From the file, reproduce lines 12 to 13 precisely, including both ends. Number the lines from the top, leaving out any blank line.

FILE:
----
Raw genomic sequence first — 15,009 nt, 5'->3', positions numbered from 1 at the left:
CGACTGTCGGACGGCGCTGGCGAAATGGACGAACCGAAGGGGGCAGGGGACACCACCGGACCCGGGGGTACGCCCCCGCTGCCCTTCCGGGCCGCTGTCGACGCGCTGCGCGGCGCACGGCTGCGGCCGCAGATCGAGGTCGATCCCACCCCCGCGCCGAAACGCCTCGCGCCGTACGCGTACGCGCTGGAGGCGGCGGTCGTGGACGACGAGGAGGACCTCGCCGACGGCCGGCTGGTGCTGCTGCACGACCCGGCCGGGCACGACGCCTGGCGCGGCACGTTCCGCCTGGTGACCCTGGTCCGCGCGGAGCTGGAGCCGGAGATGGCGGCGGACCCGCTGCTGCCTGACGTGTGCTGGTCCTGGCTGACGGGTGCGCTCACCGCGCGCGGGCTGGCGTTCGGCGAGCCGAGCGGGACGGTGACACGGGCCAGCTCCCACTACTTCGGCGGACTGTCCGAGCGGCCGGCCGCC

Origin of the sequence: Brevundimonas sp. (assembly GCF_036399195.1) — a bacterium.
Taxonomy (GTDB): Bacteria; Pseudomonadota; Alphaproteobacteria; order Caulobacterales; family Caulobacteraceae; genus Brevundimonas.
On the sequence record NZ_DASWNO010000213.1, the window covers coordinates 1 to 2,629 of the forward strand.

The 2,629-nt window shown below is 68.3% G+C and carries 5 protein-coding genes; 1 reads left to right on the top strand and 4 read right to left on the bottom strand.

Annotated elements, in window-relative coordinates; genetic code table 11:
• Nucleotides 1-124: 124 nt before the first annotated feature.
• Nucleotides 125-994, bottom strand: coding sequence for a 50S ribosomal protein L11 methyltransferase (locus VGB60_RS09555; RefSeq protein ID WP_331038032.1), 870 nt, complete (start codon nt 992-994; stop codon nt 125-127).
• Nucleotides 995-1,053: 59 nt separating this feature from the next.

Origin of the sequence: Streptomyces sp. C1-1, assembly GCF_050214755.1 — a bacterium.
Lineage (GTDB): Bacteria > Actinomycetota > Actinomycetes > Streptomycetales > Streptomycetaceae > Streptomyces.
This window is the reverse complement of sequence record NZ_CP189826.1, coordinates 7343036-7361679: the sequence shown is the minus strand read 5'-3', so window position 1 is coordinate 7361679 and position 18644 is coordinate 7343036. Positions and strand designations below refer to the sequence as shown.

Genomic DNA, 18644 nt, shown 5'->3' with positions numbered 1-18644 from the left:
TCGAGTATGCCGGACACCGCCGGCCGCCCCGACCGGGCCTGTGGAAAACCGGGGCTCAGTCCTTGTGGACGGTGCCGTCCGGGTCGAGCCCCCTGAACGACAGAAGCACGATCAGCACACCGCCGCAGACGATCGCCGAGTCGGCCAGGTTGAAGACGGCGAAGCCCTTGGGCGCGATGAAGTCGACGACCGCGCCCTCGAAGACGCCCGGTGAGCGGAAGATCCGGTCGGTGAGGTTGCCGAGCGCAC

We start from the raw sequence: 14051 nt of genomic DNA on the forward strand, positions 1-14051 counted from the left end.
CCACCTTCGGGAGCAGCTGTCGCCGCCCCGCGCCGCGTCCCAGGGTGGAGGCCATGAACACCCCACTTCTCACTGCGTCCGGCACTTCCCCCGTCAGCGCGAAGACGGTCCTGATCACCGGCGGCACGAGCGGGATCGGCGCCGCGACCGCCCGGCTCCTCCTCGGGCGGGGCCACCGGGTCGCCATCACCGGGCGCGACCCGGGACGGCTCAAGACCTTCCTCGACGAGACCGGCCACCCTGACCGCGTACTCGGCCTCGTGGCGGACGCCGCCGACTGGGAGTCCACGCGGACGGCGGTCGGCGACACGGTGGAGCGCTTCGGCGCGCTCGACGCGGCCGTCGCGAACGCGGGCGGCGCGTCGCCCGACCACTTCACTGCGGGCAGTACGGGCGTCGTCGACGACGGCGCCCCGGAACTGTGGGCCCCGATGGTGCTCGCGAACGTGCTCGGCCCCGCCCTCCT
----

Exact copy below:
Lineage (GTDB): Bacteria > Actinomycetota > Actinomycetes > Streptomycetales > Streptomycetaceae > Streptomyces.
This window is the reverse complement of sequence record NZ_CP189826.1, coordinates 7343036-7361679: the sequence shown is the minus strand read 5'-3', so window position 1 is coordinate 7361679 and position 18644 is coordinate 7343036. Positions and strand designations below refer to the sequence as shown.